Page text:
Last January, in-arena cameras appeared to capture the exact moment Dallas Mavericks then-rookie Luka Doncic learned he hadn’t made the All-Star team. Spoiler: He won’t have much to worry about this month. The 20-year-old who was the MVP of the opening half of the campaign (debate yourselves) began 2020 leading the Western Conference in fan All-Star voting, and he was averaging 28.9 PPG, 9.6 REB, and 8.8 AST on Jan. 15. Ben Rohrbach of Yahoo Sports recently offered the following: “Only two players have ever posted a 28-9-9 over a full season — Robertson and Russell Westbrook — and nobody has done so at age 20.” 

Trae Young  

We understand Atlanta Hawks guard Trae Young remains a defensive liability who sometimes seems to give minimal efforts in that aspect of his game. To borrow from ESPN personality Stephen A. Smith: We don’t care. The 21-year-old second-year pro currently leads all point guards in offensive real plus-minus, he sits in the top four overall in PPG (29.1) and AST (8.5) and he produced such impressive figures while John Collins served a 25-game suspension. The Hawks are awful — the worst team in the league. In time, discussions will arise regarding if Atlanta or any team can build a championship roster around a player who is a human traffic cone on defense. None of that should affect Young’s All-Star status.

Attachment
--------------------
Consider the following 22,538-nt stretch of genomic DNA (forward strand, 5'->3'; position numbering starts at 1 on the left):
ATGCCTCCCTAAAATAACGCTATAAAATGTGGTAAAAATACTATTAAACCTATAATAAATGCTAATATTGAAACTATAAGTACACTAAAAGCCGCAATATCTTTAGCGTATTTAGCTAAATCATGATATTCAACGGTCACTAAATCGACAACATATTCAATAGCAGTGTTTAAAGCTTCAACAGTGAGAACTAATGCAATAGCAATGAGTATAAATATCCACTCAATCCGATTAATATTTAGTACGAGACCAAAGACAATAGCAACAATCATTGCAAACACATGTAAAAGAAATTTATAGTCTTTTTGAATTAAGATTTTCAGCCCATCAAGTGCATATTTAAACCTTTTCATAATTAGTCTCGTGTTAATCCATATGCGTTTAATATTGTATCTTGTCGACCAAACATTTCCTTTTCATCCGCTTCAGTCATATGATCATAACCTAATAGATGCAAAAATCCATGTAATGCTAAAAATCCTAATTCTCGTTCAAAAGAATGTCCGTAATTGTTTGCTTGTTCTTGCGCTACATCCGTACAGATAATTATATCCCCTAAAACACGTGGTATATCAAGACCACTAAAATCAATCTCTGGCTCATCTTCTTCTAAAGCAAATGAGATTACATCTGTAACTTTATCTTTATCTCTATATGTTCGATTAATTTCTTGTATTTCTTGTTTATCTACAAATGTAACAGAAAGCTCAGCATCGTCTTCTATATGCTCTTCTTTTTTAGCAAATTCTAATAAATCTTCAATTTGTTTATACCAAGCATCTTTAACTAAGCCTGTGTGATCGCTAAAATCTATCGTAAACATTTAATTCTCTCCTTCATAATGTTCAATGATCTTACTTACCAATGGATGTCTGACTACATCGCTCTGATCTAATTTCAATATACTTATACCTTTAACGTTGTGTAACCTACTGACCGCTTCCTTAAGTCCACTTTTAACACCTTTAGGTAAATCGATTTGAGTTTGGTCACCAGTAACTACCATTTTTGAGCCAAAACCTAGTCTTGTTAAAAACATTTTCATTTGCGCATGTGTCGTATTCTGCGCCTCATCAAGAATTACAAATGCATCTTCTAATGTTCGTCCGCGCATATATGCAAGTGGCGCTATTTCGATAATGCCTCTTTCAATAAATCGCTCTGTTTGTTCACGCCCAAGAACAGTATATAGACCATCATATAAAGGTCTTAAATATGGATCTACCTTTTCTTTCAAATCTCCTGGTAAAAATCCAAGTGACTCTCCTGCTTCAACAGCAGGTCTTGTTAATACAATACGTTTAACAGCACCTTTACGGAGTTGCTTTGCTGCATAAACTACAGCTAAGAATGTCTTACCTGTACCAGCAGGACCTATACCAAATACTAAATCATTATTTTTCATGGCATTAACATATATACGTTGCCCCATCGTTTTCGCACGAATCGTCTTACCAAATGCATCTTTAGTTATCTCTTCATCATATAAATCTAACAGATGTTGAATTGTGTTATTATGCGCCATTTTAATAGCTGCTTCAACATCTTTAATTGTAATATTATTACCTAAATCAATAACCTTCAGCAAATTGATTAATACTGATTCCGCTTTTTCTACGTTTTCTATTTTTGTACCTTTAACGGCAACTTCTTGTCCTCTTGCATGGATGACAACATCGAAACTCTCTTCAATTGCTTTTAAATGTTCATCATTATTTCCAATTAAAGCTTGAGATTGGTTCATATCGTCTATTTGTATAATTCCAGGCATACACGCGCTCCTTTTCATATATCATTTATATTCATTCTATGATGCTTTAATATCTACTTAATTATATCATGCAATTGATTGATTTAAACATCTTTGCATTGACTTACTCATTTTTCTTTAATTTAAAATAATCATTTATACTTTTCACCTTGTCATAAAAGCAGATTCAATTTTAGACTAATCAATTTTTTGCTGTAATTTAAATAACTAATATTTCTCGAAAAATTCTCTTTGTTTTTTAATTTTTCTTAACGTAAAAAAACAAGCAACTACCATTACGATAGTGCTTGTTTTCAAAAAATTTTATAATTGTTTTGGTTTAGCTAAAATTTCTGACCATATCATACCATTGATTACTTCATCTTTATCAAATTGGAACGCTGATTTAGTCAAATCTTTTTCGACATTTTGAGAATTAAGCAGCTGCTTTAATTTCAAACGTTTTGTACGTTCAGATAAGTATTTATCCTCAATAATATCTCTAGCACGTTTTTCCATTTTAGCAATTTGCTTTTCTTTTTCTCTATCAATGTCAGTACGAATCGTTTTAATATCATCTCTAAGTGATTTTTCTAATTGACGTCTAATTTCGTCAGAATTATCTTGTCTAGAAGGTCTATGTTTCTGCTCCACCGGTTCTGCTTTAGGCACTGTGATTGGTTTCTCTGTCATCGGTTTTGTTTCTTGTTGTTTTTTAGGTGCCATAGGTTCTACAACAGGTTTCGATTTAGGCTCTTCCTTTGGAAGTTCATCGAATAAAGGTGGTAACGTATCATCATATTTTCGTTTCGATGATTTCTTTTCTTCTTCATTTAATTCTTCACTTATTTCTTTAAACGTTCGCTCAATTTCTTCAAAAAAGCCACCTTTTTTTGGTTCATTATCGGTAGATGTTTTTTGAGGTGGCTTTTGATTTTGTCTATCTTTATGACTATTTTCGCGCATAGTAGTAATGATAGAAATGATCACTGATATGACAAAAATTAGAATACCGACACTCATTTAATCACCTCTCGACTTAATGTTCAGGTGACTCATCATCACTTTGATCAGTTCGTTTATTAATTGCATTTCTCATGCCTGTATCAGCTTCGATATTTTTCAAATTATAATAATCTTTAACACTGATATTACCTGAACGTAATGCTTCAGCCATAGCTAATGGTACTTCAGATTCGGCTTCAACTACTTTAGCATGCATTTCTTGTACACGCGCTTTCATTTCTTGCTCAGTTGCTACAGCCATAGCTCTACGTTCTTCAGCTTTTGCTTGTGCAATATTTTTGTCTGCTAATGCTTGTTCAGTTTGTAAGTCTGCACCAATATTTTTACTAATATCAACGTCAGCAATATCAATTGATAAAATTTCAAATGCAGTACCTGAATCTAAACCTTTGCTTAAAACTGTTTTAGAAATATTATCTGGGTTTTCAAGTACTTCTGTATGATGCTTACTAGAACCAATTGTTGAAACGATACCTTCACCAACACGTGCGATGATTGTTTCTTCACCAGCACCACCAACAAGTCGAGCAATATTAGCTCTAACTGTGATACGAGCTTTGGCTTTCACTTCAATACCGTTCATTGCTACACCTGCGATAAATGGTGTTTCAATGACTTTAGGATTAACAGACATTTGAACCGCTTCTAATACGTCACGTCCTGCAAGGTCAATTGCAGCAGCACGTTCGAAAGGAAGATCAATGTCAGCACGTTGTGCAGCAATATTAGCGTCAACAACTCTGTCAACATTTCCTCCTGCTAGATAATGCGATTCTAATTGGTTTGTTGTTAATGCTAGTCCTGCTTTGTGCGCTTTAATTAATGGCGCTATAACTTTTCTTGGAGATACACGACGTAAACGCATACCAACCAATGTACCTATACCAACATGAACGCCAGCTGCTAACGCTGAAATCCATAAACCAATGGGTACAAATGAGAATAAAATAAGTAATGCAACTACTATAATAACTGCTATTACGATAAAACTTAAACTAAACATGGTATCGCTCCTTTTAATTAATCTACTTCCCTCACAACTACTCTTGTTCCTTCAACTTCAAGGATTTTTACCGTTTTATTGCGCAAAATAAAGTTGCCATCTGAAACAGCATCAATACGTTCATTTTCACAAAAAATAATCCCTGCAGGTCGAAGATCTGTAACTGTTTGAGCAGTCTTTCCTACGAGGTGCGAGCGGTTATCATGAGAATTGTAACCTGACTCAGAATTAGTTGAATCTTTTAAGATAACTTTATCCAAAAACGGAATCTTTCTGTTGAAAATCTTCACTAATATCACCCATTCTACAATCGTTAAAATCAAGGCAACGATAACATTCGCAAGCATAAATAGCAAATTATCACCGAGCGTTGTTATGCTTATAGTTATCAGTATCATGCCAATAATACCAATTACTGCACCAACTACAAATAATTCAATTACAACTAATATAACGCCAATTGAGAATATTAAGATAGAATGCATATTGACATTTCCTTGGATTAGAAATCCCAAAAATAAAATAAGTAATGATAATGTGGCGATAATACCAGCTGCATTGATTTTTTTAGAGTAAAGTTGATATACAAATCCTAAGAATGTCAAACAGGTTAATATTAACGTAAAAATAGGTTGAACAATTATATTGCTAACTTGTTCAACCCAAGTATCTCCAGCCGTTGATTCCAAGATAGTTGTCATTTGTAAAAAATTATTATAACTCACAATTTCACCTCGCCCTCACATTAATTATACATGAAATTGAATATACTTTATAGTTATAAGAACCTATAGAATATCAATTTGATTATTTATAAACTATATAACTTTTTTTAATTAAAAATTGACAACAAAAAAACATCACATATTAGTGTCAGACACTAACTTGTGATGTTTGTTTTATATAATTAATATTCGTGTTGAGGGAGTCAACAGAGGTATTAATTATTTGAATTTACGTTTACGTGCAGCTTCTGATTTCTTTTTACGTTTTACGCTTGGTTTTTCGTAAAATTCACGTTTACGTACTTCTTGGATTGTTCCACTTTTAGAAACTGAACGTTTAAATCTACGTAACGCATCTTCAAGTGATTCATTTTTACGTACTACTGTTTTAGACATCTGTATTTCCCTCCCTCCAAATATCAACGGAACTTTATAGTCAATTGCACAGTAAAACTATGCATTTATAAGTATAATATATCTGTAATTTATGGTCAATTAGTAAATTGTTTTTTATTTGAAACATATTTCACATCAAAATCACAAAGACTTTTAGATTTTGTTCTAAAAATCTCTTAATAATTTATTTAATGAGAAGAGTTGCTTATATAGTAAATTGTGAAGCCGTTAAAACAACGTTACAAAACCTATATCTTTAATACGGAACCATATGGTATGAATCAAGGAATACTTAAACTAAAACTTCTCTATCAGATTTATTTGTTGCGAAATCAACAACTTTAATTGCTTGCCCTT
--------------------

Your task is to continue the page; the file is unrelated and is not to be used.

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By Zac Wassink  |  Last updated 1/15/20

Best team fits for players in NBA Draft

Yardbarker NBA draft analyst Brett Koremenos offers the best player-team fits in the June 20 draft. (Vanderbilt’s Darius Garland and the Lakers, anyone?)

Vanderbilt’s Darius Garland and Los Angeles Lakers

During the 2018-19 season, the Lakers ranked 29th in three-point field goal percentage. Garland may be one of the best shooters in the draft. Should major contributors Lonzo Ball, Kyle Kouzma and, of course, LeBron James be on the L.A. roster opening night, Garland will be in a perfect spot. There will be no pressure for him to start right away, a nice transition for a player who missed most of his only season at Vanderbilt because of a knee injury. If he were to land with the Lakers, Garland would play with a ball-dominant playmaker — either James or Ball — allowing Garland to do what he does best: shoot.

Texas’ Jaxson Hayes and Washington Wizards